US Supreme Court’s ‘Remain in Mexico’ ruling puts immigration policy in the hands of voters

In the very last decision of its latest term, the Supreme Court released a major ruling that not only clears a barrier to end a signature policy of the Trump administration but also signals that the future of immigration policy is in the hands of the electorate.

In Biden v. Texas, the Supreme Court rejected an effort to prevent the current president’s rollback of a Trump-era policy that requires asylum seekers arriving at the U.S. southern land border to be returned to Mexico while their claims were being processed.

The 5-4 decision means that the case will be returned to the lower courts. But it also makes clear that whoever is in control of the White House has the power to change directions in immigration policy – even drastic reversals of policy. It follows that presidents can do the same in other substantive legal areas as well, such as civil rights and environmental protection.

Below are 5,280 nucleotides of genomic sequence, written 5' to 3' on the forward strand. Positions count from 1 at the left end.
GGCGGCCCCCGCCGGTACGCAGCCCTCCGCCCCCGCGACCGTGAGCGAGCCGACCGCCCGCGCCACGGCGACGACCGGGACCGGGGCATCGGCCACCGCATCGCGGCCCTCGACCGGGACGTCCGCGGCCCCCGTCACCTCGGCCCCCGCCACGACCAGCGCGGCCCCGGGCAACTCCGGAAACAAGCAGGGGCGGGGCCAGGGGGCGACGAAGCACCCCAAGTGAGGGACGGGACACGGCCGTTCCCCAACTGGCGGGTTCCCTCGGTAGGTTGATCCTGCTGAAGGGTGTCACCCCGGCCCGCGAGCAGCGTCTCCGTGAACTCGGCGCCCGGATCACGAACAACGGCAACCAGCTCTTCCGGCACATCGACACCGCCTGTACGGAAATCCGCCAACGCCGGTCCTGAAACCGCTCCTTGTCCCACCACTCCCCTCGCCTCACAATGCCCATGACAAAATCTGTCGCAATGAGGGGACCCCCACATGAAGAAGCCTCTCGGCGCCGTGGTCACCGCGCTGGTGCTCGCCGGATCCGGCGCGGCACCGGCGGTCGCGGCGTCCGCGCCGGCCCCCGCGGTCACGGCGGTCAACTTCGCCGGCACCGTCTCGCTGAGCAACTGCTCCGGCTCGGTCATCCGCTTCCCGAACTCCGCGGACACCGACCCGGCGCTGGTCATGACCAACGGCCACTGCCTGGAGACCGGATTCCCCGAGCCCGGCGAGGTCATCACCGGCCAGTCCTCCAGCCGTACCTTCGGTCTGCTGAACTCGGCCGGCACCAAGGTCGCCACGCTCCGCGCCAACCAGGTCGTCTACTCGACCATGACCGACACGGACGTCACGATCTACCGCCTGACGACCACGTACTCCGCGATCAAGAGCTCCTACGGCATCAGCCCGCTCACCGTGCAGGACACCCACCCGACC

The rights (and wrongs) of the “remain in Mexico” policy

The issue in Biden v. Texas was whether the Biden administration could dismantle a Trump administration policy formally known as Migrant Protection Protocols but widely referred to as the “Remain in Mexico” policy.

As part of an array of immigration enforcement measures, the Trump administration announced the policy in late 2018 in response to a number of migrants arriving at the U.S.-Mexico border.

But the Migrant Protection Protocols came under scrutiny amid concerns over the safety and conditions to which asylum seekers were subjected in camps under the supervision of Mexican authorities. Human Rights Watch found the policy sent “asylum seekers to face risks of kidnapping, extortion, rape, and other abuses in Mexico” while also violating “their right to seek asylum in the United States.”

Yet an attempt by the Biden administration to eliminate the protocols was barred by the U.S. Court of Appeals for the Fifth Circuit. The circuit judges found that the Biden administration had violated immigration law requiring the detention of asylum seekers.

The Yucatan Times
Editorial Board



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